Having introduced us to a barn packed with pre-war Fords, Ryan of Iowa Classic Cars just went for a stroll through a huge car graveyard filled with iconic Detroit-made vehicles from the past. Sadly, most of them are beyond salvageable, but the place looks like an open-air car museum that stretches over at least 50 decades.
It’s doesn’t matter if you’re a Ford, a GM, or a Mopar guy. This field brings together vehicles from all Detroit-based brands. It’s a mix of everything from 1930s Fords and 1950s land yachts to 1960s muscle cars and 1970s Malaise-era lemons.
It takes a keen eye to spot the automotive gems hidden among hundreds of common American classics, but Ryan does his best to point them out. There’s a Chevy Rally Nova early into the walkaround, while a 1960 Ford Fairlane rests its funky and almost horizontal rear fins nearby.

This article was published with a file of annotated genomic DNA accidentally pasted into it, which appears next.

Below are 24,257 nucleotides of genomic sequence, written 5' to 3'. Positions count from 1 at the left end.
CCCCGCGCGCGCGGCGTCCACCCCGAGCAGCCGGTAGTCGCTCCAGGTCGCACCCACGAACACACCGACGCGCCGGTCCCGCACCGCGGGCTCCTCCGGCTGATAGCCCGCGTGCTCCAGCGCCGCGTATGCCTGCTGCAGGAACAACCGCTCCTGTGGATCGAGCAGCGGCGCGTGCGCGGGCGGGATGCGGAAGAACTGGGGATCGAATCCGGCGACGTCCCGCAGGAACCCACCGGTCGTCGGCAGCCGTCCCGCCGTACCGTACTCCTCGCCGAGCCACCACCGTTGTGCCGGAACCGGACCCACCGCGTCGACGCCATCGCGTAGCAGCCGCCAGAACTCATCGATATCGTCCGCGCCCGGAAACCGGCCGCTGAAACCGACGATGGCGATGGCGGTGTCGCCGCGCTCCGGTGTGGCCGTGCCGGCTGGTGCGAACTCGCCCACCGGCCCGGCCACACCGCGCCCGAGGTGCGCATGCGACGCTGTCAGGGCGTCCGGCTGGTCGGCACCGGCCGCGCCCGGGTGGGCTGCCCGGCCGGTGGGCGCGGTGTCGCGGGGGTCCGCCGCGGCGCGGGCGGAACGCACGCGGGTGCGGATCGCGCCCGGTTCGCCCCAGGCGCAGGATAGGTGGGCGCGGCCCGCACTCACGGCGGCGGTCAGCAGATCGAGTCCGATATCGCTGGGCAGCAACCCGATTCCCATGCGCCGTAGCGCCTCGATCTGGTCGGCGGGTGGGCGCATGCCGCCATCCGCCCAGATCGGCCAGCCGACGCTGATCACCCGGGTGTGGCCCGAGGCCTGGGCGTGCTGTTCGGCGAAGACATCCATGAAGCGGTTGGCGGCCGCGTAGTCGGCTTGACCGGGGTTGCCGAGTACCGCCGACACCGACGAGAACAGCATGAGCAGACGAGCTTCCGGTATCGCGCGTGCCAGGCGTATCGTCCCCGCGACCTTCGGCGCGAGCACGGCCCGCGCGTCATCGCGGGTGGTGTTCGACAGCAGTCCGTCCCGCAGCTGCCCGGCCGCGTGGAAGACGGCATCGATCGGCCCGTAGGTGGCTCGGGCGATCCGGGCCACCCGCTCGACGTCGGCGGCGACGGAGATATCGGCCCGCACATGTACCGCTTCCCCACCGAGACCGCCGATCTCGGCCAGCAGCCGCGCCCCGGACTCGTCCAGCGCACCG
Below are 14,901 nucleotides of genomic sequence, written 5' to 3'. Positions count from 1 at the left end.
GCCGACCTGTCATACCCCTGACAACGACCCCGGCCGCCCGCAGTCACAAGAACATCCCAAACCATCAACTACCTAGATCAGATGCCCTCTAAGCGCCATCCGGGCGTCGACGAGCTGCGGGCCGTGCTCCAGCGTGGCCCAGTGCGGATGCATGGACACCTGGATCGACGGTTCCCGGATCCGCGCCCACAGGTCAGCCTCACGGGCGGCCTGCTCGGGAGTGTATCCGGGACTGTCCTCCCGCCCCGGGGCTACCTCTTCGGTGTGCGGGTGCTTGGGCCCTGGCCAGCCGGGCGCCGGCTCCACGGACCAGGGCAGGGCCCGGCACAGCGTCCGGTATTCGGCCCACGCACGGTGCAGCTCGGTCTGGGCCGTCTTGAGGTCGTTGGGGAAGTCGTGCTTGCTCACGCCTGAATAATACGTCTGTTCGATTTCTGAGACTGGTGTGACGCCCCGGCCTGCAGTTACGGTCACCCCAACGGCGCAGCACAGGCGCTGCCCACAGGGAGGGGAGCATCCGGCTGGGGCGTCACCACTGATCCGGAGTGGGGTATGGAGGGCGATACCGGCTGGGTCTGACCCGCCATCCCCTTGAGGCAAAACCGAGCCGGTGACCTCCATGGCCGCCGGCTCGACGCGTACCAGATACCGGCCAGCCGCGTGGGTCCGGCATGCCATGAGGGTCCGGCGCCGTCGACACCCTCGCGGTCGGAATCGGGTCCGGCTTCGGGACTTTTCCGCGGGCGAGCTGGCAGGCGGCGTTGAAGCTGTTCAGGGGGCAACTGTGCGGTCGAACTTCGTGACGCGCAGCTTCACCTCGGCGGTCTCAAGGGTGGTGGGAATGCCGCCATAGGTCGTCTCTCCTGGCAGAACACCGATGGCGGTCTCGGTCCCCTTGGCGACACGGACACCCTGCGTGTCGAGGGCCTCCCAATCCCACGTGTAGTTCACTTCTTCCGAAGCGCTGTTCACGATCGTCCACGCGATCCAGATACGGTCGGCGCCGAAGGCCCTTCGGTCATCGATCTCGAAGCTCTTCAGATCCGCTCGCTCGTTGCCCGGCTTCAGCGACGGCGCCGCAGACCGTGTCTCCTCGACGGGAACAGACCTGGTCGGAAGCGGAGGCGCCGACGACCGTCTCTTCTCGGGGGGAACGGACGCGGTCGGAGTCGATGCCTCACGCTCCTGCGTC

A fan of the Volkswagen Beetle? You’ll see at least a couple of them too. Or maybe you prefer the AMC Gremlin, America’s take on the compact car. If you’re more into muscle cars, there’s a Ford Ranchero with a Ram Air induction hood waiting to be saved, while a Pontiac Grand Prix is hoping to get a new engine soon. I haven’t spotted any rare Chevy Nomads in there, but there’s a two-door Ford Ranch Wagon as a nice alternative.
There’s a Mercury Colony Park, the company’s long-forgotten station wagon, hidden in there as well. I haven’t seen one of these grocery-getters in one piece in ages, so this yard find serves as a reminder that they still exist.
But things become even more interesting toward the end of the video, as Ryan gets to an area packed with old Chevrolet trucks, including a sexy Task Force, and a few cab-over haulers. There’s even a rare Diamond T semi with a Cummins in there too. These are really hard to find. Ford pickups start popping up at the 13-minute mark, along with a Plymouth roadster from the 1920s.
But my favorite car in this video is the Plymouth Savoy. It emerges around the 14-minute mark and you can’t miss it due to its massive rear fins. Although the Savoy became a fleet vehicle in the late 1950s, they’re difficult to find nowadays and most of them require a lot of work.
So, what’s your favorite field find here? Anything you’d take home and restore? Let me know in the comments.